WASHINGTON - Marine Le Pen, the leader of the far-right National Front party and a contender in France's presidential elections next year, will not receive special treatment when she visits the US Holocaust Memorial Museum.
Le Pen, the daughter of Jean Marie Le Pen, the founder of the party who has a conviction for Holocaust denial, said in a statement that she would visit the museum while she was in Washington this week. Museum spokesman Andrew Hollinger told JTA that the museum had no formal notice of her arrival and that she would be treated as any other visitor.
"If she comes to the Museum, Ms. Le Pen will not be given any special tours or treatment while she is here," Hollinger said. "She will be a museum visitor."
The Holocaust Museum endured controversies in 1993 for inviting to an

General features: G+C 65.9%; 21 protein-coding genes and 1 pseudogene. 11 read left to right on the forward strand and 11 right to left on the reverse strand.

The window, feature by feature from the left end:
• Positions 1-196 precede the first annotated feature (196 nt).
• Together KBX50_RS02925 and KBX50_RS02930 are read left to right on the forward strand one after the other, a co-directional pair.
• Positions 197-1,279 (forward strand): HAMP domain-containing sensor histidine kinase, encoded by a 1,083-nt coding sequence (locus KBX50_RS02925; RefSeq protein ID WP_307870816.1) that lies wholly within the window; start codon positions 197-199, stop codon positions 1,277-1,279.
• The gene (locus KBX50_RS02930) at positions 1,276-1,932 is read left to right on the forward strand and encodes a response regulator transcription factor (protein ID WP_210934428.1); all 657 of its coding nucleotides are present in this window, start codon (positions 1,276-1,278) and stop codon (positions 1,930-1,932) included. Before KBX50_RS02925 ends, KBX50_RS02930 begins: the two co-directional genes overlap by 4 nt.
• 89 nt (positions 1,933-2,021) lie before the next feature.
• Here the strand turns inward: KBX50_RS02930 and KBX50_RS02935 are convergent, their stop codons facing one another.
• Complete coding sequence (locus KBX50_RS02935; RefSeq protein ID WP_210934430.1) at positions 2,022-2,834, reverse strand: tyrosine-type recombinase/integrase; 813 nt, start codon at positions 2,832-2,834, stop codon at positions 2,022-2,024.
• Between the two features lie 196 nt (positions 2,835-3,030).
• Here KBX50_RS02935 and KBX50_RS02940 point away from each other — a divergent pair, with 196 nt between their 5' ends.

inaugural ceremony Franjo Tudjman, the Croatian leader who had denied
the extent of the atrocities carried out by Nazis and their
sympathizers; and in 1998, when it refused special treatment for Yasser
Arafat, the late Palestinian leader.
The younger Le Pen has tried
to erase some of her party's associations with extremism and Holocaust
denial, and the announcement of her visit said she "stands with the
nation of Israel and strongly repudiates Neo-Nazism, radical jihadists,
and other efforts that deny Israel’s right to exist and thrive."
French Jews, however, still perceive the party and some of the anti-Muslim rhetoric it peddles as dangerous.
presidential candidates shore up US bona fides ahead of their campaigns
to demonstrate influence with the world's largest superpower.
reports have said that Le Pen has been frustrated in her attempts to
set up meetings in Washington. Her announcement lists meetings only with
Reps. Dennis Kucinich (D-Ohio) and Ron Paul (R-Texas), both outliers in
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